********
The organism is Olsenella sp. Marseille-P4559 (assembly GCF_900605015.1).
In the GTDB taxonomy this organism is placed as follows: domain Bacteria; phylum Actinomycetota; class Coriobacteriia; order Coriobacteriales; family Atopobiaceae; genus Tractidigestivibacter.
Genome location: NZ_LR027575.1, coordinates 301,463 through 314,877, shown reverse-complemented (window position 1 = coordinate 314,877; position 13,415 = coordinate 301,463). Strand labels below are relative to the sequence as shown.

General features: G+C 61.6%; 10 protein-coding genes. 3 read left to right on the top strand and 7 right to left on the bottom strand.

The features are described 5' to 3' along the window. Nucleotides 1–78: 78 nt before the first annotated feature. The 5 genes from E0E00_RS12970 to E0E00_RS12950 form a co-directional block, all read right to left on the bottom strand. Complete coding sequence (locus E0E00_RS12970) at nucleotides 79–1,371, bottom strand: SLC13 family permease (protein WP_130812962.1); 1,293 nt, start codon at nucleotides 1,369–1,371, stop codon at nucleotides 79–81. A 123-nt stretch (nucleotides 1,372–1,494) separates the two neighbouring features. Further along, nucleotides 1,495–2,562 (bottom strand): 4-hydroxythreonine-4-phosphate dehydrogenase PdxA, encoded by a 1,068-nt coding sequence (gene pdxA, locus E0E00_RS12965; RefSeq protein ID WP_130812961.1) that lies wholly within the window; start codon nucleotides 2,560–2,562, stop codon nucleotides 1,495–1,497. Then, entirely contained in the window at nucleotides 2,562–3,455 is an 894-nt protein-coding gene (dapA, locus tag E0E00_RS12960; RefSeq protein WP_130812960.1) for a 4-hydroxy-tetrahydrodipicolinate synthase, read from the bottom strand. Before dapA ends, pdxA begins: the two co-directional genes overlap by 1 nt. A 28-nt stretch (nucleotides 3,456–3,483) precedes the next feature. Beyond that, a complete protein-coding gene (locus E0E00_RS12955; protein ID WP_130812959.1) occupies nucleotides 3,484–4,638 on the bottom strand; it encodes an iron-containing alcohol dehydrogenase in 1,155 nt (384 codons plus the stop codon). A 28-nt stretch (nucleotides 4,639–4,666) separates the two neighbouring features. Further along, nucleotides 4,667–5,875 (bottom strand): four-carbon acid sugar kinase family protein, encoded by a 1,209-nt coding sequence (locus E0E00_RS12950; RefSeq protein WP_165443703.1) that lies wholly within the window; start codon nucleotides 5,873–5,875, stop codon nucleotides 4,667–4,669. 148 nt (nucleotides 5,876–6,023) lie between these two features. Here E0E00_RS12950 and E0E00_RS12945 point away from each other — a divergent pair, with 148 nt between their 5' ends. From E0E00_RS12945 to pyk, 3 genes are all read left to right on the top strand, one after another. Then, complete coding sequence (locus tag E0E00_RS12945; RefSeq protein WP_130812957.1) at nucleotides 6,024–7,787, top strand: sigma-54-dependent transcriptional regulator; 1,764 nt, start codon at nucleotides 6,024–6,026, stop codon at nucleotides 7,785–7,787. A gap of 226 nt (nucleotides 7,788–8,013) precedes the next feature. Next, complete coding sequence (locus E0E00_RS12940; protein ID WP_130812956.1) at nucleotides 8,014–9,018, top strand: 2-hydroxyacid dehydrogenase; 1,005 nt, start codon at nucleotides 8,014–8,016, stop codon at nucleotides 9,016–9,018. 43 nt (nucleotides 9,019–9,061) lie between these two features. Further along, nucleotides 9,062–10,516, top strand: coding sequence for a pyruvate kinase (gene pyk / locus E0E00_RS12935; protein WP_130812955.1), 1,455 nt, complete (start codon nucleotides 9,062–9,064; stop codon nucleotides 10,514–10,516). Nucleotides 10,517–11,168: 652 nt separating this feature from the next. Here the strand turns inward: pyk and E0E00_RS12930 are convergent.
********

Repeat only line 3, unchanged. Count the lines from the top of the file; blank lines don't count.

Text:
Genome location: NZ_LR027575.1, coordinates 301,463 through 314,877, shown reverse-complemented (window position 1 = coordinate 314,877; position 13,415 = coordinate 301,463). Strand labels below are relative to the sequence as shown.